Atlanta’s bid to ban prostitutes in areas with high rates of solicitation renews debate over complex crime

By David Pendered

The latest effort to police prostitution in Atlanta affirms that the solution can’t be to simply penalize it away.

This 2005 report appears to contain the latest statistics available on prostitution in Atlanta. See story for a link to the report.

This 2005 report appears to contain the latest statistics available on prostitution in Atlanta. See story for a link to the report.

A proposal to be discussed Monday at Atlanta City Hall calls for banning convicted prostitutes from entering police-defined areas of prostitution. Support comes from residents who are tired of the crime, as well as its associated troubles, in their neighborhoods – mainly in Midtown and south of I-20.

Push-back comes from women’s rights advocates, among others, who contend the ban punishes only the convicted prostitute; does nothing for rehabilitation; and targets streetwalkers more than those who work in hotels and motels. In addition, the provision does little to penalize johns because only a small proportion are arrested, advocates contend.

The Atlanta Police Department initiated the legislation, according to the paper now pending before the Atlanta City Council. It had been on track to become city law during a three-week period, until Councilmember Felicia Moore acted to slow its pace.

APD proposed the amendment to the city’s existing prostitution law in response to complaints heard at multiple forums around the city, according to Carlos Campos, APD’s spokesman.

“We often hear from people out in the communities that they want chronic prostitution issues addressed,” Campos said. “The communities would like to see us make arrests, and to clear prostitutes off the streets. That is what they’ve told us.”

Residents are justified in their concerns, said Stephanie Davis, executive director of Georgia Women for a Change, Inc., a think tank and advocacy group for women’s issues. But banning male and female prostitutes from areas where they may also reside isn’t the answer, Davis contended.

Davis said the concerns of residents need to be balanced with other aspects of the crime of prostitution.

Those matters include crimes – such as domestic violence – that may have resulted in men and women becoming prostitutes; and the reality that few johns will be banned – because winning a conviction against johns is extremely difficult, Davis said.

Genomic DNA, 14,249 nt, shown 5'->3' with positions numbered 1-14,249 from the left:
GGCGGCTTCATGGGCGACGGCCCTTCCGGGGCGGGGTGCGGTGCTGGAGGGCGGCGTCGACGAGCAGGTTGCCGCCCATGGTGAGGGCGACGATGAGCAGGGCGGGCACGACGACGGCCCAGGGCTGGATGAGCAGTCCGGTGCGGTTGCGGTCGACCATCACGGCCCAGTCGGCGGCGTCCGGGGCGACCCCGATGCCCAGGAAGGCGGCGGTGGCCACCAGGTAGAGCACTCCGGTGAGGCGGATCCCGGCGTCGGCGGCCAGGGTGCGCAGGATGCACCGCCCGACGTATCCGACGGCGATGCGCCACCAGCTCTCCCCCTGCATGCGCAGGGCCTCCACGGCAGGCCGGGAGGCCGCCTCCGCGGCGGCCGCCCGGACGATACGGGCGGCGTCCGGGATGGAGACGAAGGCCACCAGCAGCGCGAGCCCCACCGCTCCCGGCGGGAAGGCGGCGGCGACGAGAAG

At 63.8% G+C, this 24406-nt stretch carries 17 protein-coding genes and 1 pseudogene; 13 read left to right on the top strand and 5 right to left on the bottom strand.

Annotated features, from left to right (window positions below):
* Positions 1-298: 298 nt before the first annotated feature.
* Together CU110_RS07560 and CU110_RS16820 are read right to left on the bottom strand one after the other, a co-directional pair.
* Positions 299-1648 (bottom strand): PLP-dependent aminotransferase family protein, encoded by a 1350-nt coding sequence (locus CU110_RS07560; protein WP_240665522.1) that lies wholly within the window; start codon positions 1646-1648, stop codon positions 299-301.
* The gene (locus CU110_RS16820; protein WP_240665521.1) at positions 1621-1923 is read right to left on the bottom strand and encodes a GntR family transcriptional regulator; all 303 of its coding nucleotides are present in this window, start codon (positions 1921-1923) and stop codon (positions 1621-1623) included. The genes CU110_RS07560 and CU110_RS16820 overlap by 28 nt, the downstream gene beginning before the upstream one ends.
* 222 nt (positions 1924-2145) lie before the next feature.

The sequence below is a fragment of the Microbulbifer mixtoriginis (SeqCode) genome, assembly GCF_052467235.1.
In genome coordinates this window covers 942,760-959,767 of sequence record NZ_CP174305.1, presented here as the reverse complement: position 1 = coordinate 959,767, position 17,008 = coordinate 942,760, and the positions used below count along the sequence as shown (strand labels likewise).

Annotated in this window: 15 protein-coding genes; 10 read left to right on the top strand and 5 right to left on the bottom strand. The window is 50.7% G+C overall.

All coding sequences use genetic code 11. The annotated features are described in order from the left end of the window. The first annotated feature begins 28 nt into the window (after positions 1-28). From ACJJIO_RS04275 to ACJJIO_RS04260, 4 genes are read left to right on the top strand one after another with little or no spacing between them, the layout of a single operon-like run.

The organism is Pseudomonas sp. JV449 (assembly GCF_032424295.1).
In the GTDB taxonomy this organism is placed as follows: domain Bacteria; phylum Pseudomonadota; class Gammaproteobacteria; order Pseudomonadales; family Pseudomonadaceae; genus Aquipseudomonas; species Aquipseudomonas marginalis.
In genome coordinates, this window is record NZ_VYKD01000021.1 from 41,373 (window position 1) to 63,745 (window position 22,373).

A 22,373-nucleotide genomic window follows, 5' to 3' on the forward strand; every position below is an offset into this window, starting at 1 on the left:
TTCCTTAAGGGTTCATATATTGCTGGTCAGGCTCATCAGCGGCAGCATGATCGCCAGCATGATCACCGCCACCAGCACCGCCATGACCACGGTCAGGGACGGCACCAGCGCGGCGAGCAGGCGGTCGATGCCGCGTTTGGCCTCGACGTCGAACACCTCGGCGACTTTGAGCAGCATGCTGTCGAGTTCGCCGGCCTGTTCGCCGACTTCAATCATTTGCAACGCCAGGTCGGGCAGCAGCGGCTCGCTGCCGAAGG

Click here to download a copy of a flyer urging attendance at Monday’s meeting. SOAP-Work_Session_Flyer[2].docx

“Georgia Women for Change is interested in equity of arrests for prostitution and johns, and for not criminalizing people who are desperate, mentally ill, or abusing drugs and already on the verge of homelessness,” Davis said.

“I would love to see this bill tabled indefinitely,” Davis said. “But I certainly hope the city will give time to put social services and a john school in place before they consider sending anyone out of an area that the police considers to be ripe for prostitution,” Davis said.

Campos said he could not provide information on arrests related to prostitution.

The city’s crime reporting data does not track prostitution. It tracks the big eight crimes – murder, rape, robbery, etc. – and activities such as curfew violations and truancies.

Davis observed that the latest available data may be that which is available in the 2005 report, “Hidden in Plain View: The Commercial Sexual Exploitation of Girls in Atlanta.”

That report provided the information that drove the “Dear John” public education campaign championed by former Mayor Shirley Franklin, which aimed to end the sexual exploitation of children in Atlanta. The campaign dwindled after Franklin left office.

The current proposal on banishing convicted prostitutes from certain areas was rocketing through City Hall until it was slowed at the Feb. 4 meeting:

  • There’s no record of the legislation being introduced by a councilmember during a city council meeting, according to the council’s minutes;
  • The proposal appeared on the Jan. 15 agenda of the council’s Public Safety Committee, which is chaired by Councilmember Michael Julian Bond. The minutes of that meeting contain no information about whether the item were discussed;
  • The council provided a second reading of the prostitution legislation in the package of items included in its consent agenda of the Jan. 22 meeting;
  • The legislation was on schedule to be adopted as part of the consent agenda of the council’s Feb. 4;
  • Moore made a motion to pull the paper from the agenda and return it to the Public Safety Committee. The council approved the motion by a 12-0 vote, with Bond voting to return the bill.

The above actions set the stage for work session on the legislation Monday from 1 p.m. to 2:30 p.m. in the council’s Committee Room No. 2, located near the council chambers.

 

About David Pendered

David Pendered, Managing Editor, is an Atlanta journalist with nearly 30 years experience reporting on the region’s urban affairs, from Atlanta City Hall to the state Capitol. Since 2008, he has written for print and digital publications, and advised on media and governmental affairs. Previously, he spent more than 26 years with The Atlanta Journal-Constitution and won awards for his coverage of schools and urban development. David graduated from North Carolina State University and was a Western Knight Center Fellow. David was born in Pennsylvania, grew up in North Carolina and is married to a fifth-generation Atlantan.
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